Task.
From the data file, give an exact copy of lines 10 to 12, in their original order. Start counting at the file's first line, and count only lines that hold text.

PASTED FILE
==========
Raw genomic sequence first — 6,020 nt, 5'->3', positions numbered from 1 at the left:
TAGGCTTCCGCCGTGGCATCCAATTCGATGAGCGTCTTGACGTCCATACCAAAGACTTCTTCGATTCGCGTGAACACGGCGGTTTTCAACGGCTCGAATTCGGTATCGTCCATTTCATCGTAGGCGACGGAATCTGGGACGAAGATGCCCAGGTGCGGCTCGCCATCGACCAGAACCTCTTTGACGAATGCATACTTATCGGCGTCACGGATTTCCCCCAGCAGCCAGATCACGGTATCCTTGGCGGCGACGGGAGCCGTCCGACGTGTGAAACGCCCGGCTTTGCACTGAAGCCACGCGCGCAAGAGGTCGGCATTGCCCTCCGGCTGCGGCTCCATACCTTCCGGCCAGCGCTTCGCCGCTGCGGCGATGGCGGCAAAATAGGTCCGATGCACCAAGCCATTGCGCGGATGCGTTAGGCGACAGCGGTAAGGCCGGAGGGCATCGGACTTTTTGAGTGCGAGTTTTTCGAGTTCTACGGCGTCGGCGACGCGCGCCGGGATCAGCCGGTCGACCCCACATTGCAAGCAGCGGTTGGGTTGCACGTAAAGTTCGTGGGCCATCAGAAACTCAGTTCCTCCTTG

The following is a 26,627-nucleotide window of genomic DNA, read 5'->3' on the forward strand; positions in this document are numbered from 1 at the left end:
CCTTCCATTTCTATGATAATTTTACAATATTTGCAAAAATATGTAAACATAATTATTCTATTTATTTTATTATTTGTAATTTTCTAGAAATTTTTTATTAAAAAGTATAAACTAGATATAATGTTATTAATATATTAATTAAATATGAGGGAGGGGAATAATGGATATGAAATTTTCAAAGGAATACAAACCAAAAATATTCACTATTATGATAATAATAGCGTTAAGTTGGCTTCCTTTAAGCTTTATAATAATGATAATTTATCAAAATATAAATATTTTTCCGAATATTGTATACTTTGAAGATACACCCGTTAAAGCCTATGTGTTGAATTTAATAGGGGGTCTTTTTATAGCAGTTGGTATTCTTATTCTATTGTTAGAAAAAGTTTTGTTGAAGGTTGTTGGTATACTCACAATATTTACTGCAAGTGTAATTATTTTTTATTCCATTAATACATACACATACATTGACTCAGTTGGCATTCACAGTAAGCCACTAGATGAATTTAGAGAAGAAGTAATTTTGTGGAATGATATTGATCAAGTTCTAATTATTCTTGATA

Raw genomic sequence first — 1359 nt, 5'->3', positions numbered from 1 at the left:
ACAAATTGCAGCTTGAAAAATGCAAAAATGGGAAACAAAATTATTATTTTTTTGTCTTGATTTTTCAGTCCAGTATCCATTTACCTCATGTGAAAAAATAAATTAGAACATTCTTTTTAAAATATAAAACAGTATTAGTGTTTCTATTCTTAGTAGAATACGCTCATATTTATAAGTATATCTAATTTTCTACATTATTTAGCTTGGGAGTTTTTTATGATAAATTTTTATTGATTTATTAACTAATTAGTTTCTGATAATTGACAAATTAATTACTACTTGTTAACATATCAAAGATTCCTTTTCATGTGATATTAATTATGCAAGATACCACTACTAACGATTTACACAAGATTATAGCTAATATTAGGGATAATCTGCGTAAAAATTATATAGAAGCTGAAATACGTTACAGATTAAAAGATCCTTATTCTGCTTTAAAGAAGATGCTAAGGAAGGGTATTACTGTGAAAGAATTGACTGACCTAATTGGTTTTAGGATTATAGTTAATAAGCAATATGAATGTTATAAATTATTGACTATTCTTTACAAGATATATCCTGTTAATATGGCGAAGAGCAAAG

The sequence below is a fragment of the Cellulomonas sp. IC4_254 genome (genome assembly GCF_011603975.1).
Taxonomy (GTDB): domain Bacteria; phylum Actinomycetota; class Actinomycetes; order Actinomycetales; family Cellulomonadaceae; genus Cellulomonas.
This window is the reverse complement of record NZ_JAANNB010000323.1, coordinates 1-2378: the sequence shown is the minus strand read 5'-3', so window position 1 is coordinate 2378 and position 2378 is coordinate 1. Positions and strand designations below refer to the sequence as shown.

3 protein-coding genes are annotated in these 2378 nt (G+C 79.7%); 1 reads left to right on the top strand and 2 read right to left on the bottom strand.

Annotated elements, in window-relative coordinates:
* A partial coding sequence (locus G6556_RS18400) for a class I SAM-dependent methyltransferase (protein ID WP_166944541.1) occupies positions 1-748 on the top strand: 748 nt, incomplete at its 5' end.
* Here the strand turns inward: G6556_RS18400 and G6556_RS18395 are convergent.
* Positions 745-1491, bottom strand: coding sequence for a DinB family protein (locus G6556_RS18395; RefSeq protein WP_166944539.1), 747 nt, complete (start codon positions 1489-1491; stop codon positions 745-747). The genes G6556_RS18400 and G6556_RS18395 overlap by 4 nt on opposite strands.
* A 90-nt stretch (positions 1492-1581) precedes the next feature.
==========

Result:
3 protein-coding genes are annotated in these 2378 nt (G+C 79.7%); 1 reads left to right on the top strand and 2 read right to left on the bottom strand.

Annotated elements, in window-relative coordinates:
* A partial coding sequence (locus G6556_RS18400) for a class I SAM-dependent methyltransferase (protein ID WP_166944541.1) occupies positions 1-748 on the top strand: 748 nt, incomplete at its 5' end.